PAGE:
The most important things in Simon Murray’s life are football, friends, and film - in that order. His friends despair of him ever meeting someone, but despite his loneliness, Simon is cautious about looking for more. Then his best friends drag him to a party, where he barges into a football conversation and ends up defending the honour of star forward Declan Tyler - unaware that the athlete is present. In that first awkward meeting, neither man has any idea they will change each other's lives forever.
Like his entire family, Simon revels in living in Melbourne, the home of Australian Rules football and mecca for serious fans. There, players are treated like gods - until they do something to fall out of public favour. This year, the public is taking Declan to task for suffering injuries outside his control, so Simon's support is a bright spot.
But as Simon and Declan fumble toward a relationship, keeping Declan's homosexuality a secret from well-meaning friends and an increasingly suspicious media becomes difficult. Nothing can stay hidden forever. Soon Declan will have to choose between the career he loves and the man he wants, and Simon has never been known to make things easy - for himself or for others.
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i loved the story but not the narrator. Sorry.
No, I am australian. Worse than that Melbournian. This story was about my home town and the narrator mispronounced...A lot!
This is a great story and better yet the places described are places in my memory. I no longer live in melbourne so this brought up real feelings of nostalgia and made me miss my home. I could see the characters walking down the same streets i had walked down. I could imaging meeting Simon at fed square for one of the many film festivals. I know who the douchebag footy show presenter is, referenced in the book. (looking at YOU sam neuman!) I can imagine Declan living in the docklands and it brought a feeling of realism that i rarely get to enjoy. I think i even know the general area that Simon worked. But the the narrator would say Bork st instead of Bourke st (pronounced burk) or Etihard instead of Etihad (pronounced eti-had) and it would draw me away from the story and bring me out of the fantasy. Oh and Melbourne, pretty much pronounced Melbin and BrisBAIN Brisb'n...grrr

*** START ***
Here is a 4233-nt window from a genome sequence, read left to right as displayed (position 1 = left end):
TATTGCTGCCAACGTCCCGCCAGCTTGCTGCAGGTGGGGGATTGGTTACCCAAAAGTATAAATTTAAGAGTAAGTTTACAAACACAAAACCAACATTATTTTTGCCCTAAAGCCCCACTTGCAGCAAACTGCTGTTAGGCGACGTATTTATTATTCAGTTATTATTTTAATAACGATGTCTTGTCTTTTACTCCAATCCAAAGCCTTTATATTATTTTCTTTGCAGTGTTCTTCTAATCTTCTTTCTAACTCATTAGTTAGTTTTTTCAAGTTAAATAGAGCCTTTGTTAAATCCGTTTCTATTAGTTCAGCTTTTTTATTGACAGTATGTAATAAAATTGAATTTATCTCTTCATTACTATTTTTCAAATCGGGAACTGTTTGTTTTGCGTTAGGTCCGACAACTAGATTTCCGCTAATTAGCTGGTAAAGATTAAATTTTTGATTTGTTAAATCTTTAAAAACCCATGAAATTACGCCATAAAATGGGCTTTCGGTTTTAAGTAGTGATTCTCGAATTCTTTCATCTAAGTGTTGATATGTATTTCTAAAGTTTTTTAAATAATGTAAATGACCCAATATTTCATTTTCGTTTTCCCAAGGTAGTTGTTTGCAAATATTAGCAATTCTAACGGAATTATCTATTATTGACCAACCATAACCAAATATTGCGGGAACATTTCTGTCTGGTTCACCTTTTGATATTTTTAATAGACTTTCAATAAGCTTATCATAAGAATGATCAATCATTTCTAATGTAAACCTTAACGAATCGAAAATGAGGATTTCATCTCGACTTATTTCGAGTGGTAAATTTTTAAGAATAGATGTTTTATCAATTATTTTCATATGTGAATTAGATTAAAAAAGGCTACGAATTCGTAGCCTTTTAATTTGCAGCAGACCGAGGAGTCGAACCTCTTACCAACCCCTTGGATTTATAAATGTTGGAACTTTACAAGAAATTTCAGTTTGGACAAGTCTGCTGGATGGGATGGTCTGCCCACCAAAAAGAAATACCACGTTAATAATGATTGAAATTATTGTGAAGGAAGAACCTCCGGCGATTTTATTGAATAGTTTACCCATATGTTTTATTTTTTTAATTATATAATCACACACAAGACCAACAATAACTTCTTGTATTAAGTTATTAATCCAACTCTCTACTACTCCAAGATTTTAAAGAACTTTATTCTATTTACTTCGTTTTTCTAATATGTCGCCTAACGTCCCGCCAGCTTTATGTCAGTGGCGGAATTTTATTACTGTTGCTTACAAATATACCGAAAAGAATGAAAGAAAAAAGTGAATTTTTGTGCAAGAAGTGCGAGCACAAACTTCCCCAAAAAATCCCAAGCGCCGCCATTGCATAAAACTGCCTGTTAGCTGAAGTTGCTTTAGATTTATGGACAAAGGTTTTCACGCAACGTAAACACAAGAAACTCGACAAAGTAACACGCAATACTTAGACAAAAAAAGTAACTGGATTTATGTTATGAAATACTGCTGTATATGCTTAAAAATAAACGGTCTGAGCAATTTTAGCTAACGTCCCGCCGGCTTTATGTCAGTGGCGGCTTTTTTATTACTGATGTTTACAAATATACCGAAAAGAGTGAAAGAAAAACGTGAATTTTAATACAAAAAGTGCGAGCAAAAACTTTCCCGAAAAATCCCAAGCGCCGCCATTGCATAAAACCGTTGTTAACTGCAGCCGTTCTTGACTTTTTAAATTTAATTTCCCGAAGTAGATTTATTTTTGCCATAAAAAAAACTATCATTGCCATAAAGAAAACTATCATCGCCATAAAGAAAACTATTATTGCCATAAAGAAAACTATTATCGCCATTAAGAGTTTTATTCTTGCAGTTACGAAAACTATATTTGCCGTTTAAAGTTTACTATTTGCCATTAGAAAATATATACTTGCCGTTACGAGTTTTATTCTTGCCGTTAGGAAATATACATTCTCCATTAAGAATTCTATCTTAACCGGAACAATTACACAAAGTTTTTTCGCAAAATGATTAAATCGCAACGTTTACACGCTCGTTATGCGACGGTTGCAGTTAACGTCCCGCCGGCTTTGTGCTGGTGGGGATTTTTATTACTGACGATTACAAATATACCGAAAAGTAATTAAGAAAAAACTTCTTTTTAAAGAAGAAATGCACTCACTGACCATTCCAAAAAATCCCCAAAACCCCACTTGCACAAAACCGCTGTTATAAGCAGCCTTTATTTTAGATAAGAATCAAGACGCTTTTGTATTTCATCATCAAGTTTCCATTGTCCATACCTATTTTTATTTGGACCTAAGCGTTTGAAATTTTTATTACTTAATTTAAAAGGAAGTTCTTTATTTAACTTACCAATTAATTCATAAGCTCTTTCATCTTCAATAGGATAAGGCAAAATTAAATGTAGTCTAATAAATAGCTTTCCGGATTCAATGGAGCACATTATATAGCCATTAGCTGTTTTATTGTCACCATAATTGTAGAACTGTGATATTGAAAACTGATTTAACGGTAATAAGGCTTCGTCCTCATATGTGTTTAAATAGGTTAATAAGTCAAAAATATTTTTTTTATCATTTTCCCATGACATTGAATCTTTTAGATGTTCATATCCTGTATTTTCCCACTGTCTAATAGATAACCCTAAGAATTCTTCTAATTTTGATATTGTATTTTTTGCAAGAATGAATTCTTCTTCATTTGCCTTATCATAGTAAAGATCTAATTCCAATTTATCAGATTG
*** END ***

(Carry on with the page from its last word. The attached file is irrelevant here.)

the proformance wasn't BAD but it did detract from the story simply because of the accent. this was a really REALLY Australian story and it needed an Australian narrator. I will need to get a print copy and read it with my own accent to really get lost in the story/
I liked Simon. He had the POV and so we had better insight to his motivations and i liked him. Plus a bit of snark never went astray :)
funny and sweet
the writing made me laugh out loud many times. the humor is sarcastic, juvenile and understated, just my type. the writing is really good, the characters are well developed and feel real, like people i know. the relationship between the main characters has a natural development, not "i love you" after two days which is both psycho and a really common plot. most of the book is not about building tension between two people but about what it's like to be in a relationship, which to me is more interesting. it's not pseudo-porn, it's actually about real (imaginary) gay people, and that was really refreshing.
sadly, the scenes about what it's like to be in a relationship with a closeted partner. been there, done that, and it's pretty accurate.
a lot of people commented on the narration, and i thought i would be in pain for hours (but the book was cheap, so i bought it anyway). i think they are being a bit dramatic. sure, an australian accent would have been cool, but this narrator did fine. it didn't detract from the book for me.